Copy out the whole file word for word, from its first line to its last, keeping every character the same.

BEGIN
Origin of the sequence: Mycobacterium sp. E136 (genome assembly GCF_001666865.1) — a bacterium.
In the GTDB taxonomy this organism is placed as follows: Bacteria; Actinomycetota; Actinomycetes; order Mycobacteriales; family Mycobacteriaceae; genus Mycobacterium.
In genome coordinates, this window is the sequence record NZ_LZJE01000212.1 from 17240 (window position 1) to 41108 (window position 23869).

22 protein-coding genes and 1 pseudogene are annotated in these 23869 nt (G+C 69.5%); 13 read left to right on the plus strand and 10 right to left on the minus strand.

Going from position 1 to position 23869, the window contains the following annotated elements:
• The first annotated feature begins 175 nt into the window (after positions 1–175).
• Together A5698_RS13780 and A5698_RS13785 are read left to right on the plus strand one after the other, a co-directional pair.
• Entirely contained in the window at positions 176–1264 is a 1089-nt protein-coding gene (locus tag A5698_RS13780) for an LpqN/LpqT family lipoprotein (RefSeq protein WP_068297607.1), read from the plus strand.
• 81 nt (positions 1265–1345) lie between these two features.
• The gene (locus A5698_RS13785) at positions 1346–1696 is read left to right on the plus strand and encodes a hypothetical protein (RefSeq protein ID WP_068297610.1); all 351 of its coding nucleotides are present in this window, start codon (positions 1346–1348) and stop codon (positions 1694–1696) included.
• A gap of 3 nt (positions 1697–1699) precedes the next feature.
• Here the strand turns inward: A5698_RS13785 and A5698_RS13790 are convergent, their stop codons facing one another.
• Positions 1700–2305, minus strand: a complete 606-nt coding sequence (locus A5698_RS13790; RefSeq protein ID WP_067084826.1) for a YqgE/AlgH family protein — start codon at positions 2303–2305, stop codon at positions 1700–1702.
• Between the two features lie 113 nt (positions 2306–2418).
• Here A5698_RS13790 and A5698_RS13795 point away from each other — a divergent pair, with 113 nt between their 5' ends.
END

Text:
Origin of the sequence: Mycobacterium sp. E136 (genome assembly GCF_001666865.1) — a bacterium.
In the GTDB taxonomy this organism is placed as follows: Bacteria; Actinomycetota; Actinomycetes; order Mycobacteriales; family Mycobacteriaceae; genus Mycobacterium.
In genome coordinates, this window is the sequence record NZ_LZJE01000212.1 from 17240 (window position 1) to 41108 (window position 23869).

22 protein-coding genes and 1 pseudogene are annotated in these 23869 nt (G+C 69.5%); 13 read left to right on the plus strand and 10 right to left on the minus strand.

Going from position 1 to position 23869, the window contains the following annotated elements:
• The first annotated feature begins 175 nt into the window (after positions 1–175).
• Together A5698_RS13780 and A5698_RS13785 are read left to right on the plus strand one after the other, a co-directional pair.
• Entirely contained in the window at positions 176–1264 is a 1089-nt protein-coding gene (locus tag A5698_RS13780) for an LpqN/LpqT family lipoprotein (RefSeq protein WP_068297607.1), read from the plus strand.
• 81 nt (positions 1265–1345) lie between these two features.
• The gene (locus A5698_RS13785) at positions 1346–1696 is read left to right on the plus strand and encodes a hypothetical protein (RefSeq protein ID WP_068297610.1); all 351 of its coding nucleotides are present in this window, start codon (positions 1346–1348) and stop codon (positions 1694–1696) included.
• A gap of 3 nt (positions 1697–1699) precedes the next feature.
• Here the strand turns inward: A5698_RS13785 and A5698_RS13790 are convergent, their stop codons facing one another.
• Positions 1700–2305, minus strand: a complete 606-nt coding sequence (locus A5698_RS13790; RefSeq protein ID WP_067084826.1) for a YqgE/AlgH family protein — start codon at positions 2303–2305, stop codon at positions 1700–1702.
• Between the two features lie 113 nt (positions 2306–2418).
• Here A5698_RS13790 and A5698_RS13795 point away from each other — a divergent pair, with 113 nt between their 5' ends.